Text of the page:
While still a law professor, California Supreme Court Justice Frank C. Newman paraphrased a US Supreme Court Justice to the effect that "...if the average farmer, in order to protect his rights under laws like the Crop Insurance Act, had to read the Federal Register as he reads his daily newspaper, we probably would not need crop insurance acts because there would no longer be any time to plant crops."*
Farmers and other citizens here in California face an additional burden of keeping track of the myriad state regulations that issue out of Sacramento on an almost daily basis. It is the duty of the state Office of Administrative Law to compile all state regulations and make them available to all interested parties through the California Code of Regulations.
Of special interest to researchers is the electronic version of the California Code of Regulations. Recently upgraded, the site allows paging through the entirety of Code section by section as well as adding the following search options:
Search for Words With the Code
Search within Specific Title(s) of the Code
Search for a Specific Regulatory Section of the Code
Find a Specific California Regulatory Agency (including direct links to the Code sections that discuss the powers and responsibilities of each Agency)
Best of all, the search engine appears to allow authentic words and connector searching using the same techniques you know and love from Westlaw. Searching by word for:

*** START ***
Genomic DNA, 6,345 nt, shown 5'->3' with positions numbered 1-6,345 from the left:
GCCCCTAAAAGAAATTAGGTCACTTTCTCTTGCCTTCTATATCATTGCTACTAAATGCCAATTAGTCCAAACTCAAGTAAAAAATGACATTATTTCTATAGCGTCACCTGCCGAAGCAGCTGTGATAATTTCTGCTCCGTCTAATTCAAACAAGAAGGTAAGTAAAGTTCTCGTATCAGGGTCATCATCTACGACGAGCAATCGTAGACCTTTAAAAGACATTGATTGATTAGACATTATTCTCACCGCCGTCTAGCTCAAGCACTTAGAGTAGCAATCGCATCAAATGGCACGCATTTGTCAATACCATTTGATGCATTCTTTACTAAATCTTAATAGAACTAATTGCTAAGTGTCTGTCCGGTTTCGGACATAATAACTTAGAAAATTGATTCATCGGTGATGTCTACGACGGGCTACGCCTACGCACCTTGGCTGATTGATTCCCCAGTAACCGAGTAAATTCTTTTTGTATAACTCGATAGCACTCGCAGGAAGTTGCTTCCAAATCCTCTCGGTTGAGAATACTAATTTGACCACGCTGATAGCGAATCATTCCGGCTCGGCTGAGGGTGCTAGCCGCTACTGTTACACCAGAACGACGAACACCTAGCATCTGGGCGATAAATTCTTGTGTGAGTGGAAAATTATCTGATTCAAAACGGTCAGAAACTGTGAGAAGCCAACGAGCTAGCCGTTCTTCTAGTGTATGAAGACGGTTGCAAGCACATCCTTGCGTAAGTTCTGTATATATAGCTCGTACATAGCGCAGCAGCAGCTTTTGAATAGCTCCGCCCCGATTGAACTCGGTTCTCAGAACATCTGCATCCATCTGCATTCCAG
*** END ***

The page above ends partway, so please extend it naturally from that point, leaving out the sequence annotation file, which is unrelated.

locates the relevant code sections that have the word parole in the preliminary section of the code and include the word gang in the same sentence as color or tattoo or insignia. This means all the power of Westlaw searching at no cost.
Important Downside: It is worth noting that with all the power of true Westlaw searching comes one major headache: if you search for a phrase of more than one word the search engine for the Code will read the space as an automatic OR connector. For example, if you run the following search:
you will get 2810 "hits", many of which only include the word violation but not the word parole. The solution is to put all multiword phrases within quotation marks. So if your search is:
you find a much more reasonable 55 hits, all of which deal with parole violation.